“Whoever loves discipline loves knowledge, but whoever hates correction is stupid.” Proverbs 12:1

I recently was informed about a church that was implementing a policy that all volunteers had to become members.

These volunteers did a variety of things, including counting the offering, and greeting people at the door. It seemed logical, and even necessary that people should be required to express their willingness to come under the authority of the church in order to be entrusted with these tasks.

However, when the policy was being introduced, many young adults in this church responded negatively: “Well, I just won’t volunteer then.”

It is amazing to me that of all the events of Jesus’ life and death, the Spirit would inspire Luke to take account of the moment when Jesus says, “Yet not my will, but Yours be done” (Luke 22:42). Pause and think about that: all that we have, and all that we are in Christ would have been out of our reach if Christ had not submitted to His Father in that moment.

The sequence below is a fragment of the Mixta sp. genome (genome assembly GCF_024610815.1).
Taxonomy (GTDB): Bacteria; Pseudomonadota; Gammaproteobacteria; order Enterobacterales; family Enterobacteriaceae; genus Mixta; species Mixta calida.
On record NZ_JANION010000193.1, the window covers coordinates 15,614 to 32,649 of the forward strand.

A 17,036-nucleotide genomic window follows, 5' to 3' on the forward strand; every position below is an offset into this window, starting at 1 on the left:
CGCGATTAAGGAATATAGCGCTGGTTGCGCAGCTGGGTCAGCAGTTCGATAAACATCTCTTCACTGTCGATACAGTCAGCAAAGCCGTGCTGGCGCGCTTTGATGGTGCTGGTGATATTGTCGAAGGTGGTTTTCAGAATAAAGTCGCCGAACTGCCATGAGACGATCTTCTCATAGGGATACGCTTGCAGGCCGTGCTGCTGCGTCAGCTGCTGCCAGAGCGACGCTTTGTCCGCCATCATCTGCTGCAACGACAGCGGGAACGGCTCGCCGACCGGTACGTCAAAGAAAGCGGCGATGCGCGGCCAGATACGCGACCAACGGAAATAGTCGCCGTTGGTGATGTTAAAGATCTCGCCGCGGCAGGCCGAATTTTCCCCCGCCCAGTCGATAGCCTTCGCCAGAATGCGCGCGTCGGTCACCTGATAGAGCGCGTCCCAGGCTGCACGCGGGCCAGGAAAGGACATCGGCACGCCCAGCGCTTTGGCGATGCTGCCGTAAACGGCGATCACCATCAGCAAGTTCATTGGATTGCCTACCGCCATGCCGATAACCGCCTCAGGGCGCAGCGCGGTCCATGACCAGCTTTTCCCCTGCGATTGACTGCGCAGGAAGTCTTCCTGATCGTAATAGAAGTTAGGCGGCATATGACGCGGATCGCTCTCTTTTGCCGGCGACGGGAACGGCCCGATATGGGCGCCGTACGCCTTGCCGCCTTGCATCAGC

Jesus submitted to His Father, but that submission to His Father was expressed in submitting to corrupt religious authorities and political leaders. I am taken aback when I think about my own rebelliousness toward leaders, both within the church and outside of it, who are not nearly as corrupt as those Jesus submitted to. I act as though these leaders are outside the realm of my loving Father’s control. Such a response reveals that I am often the fool of today’s proverb.

Who knows what beauty and glory God may accomplish as we turn aside from the cultural milieu of autonomy and rebellion, and humbly submit to those God has put in authority over us.

Father, please reveal ways in which my response to authority has been shaped by the culture, rather than Your Word. Help me focus my fight against my sin rather than the spiritual authorities in my life. Amen.

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Here are some proverbs to meditate on as you ask the Lord if you are open to correction. Proverbs: 1:23; 3:11; 5:12; 6:23; 10:17; 13:18; 15:5; 17:10; 27:5; 29:1.

Tags: Discipline